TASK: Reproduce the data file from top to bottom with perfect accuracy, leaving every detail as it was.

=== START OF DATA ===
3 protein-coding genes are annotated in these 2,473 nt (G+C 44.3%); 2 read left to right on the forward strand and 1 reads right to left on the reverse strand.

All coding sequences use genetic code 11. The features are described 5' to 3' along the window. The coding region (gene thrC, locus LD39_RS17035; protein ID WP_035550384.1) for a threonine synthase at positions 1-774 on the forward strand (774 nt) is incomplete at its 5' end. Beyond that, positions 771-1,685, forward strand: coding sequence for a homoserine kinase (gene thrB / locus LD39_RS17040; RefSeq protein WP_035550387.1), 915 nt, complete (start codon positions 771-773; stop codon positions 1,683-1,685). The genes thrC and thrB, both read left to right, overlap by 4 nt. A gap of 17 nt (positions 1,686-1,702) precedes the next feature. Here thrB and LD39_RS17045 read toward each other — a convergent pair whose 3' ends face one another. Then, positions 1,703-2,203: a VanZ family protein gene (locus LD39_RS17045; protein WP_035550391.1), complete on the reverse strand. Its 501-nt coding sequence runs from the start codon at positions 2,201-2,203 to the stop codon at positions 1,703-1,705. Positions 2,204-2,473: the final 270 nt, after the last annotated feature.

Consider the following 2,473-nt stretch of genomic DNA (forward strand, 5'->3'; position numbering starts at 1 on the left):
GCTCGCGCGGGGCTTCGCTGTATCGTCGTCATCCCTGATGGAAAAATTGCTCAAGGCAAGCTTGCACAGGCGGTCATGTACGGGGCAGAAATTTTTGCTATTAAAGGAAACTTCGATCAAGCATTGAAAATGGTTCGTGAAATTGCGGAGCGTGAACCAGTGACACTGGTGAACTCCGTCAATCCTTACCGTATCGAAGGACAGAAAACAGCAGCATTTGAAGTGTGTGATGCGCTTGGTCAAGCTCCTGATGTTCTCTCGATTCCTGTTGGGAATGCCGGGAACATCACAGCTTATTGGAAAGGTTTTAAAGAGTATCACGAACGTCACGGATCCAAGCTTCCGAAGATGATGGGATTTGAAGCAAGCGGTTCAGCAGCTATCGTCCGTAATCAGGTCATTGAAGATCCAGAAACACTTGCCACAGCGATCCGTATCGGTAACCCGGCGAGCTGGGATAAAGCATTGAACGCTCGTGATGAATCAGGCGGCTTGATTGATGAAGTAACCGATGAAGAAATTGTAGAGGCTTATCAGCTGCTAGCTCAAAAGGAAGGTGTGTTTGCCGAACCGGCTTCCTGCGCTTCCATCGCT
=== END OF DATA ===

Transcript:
3 protein-coding genes are annotated in these 2,473 nt (G+C 44.3%); 2 read left to right on the forward strand and 1 reads right to left on the reverse strand.

All coding sequences use genetic code 11. The features are described 5' to 3' along the window. The coding region (gene thrC, locus LD39_RS17035; protein ID WP_035550384.1) for a threonine synthase at positions 1-774 on the forward strand (774 nt) is incomplete at its 5' end. Beyond that, positions 771-1,685, forward strand: coding sequence for a homoserine kinase (gene thrB / locus LD39_RS17040; RefSeq protein WP_035550387.1), 915 nt, complete (start codon positions 771-773; stop codon positions 1,683-1,685). The genes thrC and thrB, both read left to right, overlap by 4 nt. A gap of 17 nt (positions 1,686-1,702) precedes the next feature. Here thrB and LD39_RS17045 read toward each other — a convergent pair whose 3' ends face one another. Then, positions 1,703-2,203: a VanZ family protein gene (locus LD39_RS17045; protein WP_035550391.1), complete on the reverse strand. Its 501-nt coding sequence runs from the start codon at positions 2,201-2,203 to the stop codon at positions 1,703-1,705. Positions 2,204-2,473: the final 270 nt, after the last annotated feature.

Consider the following 2,473-nt stretch of genomic DNA (forward strand, 5'->3'; position numbering starts at 1 on the left):
GCTCGCGCGGGGCTTCGCTGTATCGTCGTCATCCCTGATGGAAAAATTGCTCAAGGCAAGCTTGCACAGGCGGTCATGTACGGGGCAGAAATTTTTGCTATTAAAGGAAACTTCGATCAAGCATTGAAAATGGTTCGTGAAATTGCGGAGCGTGAACCAGTGACACTGGTGAACTCCGTCAATCCTTACCGTATCGAAGGACAGAAAACAGCAGCATTTGAAGTGTGTGATGCGCTTGGTCAAGCTCCTGATGTTCTCTCGATTCCTGTTGGGAATGCCGGGAACATCACAGCTTATTGGAAAGGTTTTAAAGAGTATCACGAACGTCACGGATCCAAGCTTCCGAAGATGATGGGATTTGAAGCAAGCGGTTCAGCAGCTATCGTCCGTAATCAGGTCATTGAAGATCCAGAAACACTTGCCACAGCGATCCGTATCGGTAACCCGGCGAGCTGGGATAAAGCATTGAACGCTCGTGATGAATCAGGCGGCTTGATTGATGAAGTAACCGATGAAGAAATTGTAGAGGCTTATCAGCTGCTAGCTCAAAAGGAAGGTGTGTTTGCCGAACCGGCTTCCTGCGCTTCCATCGCT